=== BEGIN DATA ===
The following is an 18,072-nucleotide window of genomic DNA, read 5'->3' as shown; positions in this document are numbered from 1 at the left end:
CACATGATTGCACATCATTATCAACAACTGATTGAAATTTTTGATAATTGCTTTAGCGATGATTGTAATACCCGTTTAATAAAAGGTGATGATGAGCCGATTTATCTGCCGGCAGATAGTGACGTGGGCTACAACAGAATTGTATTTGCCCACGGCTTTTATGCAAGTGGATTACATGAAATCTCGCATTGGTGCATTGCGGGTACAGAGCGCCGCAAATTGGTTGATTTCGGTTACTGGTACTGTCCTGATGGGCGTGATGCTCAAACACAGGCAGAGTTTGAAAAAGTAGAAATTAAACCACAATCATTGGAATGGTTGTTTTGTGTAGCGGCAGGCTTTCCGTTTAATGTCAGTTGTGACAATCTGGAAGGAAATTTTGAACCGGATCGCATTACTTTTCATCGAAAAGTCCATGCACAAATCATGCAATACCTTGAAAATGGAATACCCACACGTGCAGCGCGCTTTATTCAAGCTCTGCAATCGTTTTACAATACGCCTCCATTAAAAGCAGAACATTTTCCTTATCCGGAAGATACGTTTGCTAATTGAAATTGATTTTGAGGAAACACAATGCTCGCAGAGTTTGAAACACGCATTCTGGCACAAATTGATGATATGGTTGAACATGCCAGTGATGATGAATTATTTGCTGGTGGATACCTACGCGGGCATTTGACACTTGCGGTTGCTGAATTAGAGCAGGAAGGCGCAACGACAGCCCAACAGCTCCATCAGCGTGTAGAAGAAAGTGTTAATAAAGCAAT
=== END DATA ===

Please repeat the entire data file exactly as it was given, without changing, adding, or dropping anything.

The following is an 18,072-nucleotide window of genomic DNA, read 5'->3' as shown; positions in this document are numbered from 1 at the left end:
CACATGATTGCACATCATTATCAACAACTGATTGAAATTTTTGATAATTGCTTTAGCGATGATTGTAATACCCGTTTAATAAAAGGTGATGATGAGCCGATTTATCTGCCGGCAGATAGTGACGTGGGCTACAACAGAATTGTATTTGCCCACGGCTTTTATGCAAGTGGATTACATGAAATCTCGCATTGGTGCATTGCGGGTACAGAGCGCCGCAAATTGGTTGATTTCGGTTACTGGTACTGTCCTGATGGGCGTGATGCTCAAACACAGGCAGAGTTTGAAAAAGTAGAAATTAAACCACAATCATTGGAATGGTTGTTTTGTGTAGCGGCAGGCTTTCCGTTTAATGTCAGTTGTGACAATCTGGAAGGAAATTTTGAACCGGATCGCATTACTTTTCATCGAAAAGTCCATGCACAAATCATGCAATACCTTGAAAATGGAATACCCACACGTGCAGCGCGCTTTATTCAAGCTCTGCAATCGTTTTACAATACGCCTCCATTAAAAGCAGAACATTTTCCTTATCCGGAAGATACGTTTGCTAATTGAAATTGATTTTGAGGAAACACAATGCTCGCAGAGTTTGAAACACGCATTCTGGCACAAATTGATGATATGGTTGAACATGCCAGTGATGATGAATTATTTGCTGGTGGATACCTACGCGGGCATTTGACACTTGCGGTTGCTGAATTAGAGCAGGAAGGCGCAACGACAGCCCAACAGCTCCATCAGCGTGTAGAAGAAAGTGTTAATAAAGCAAT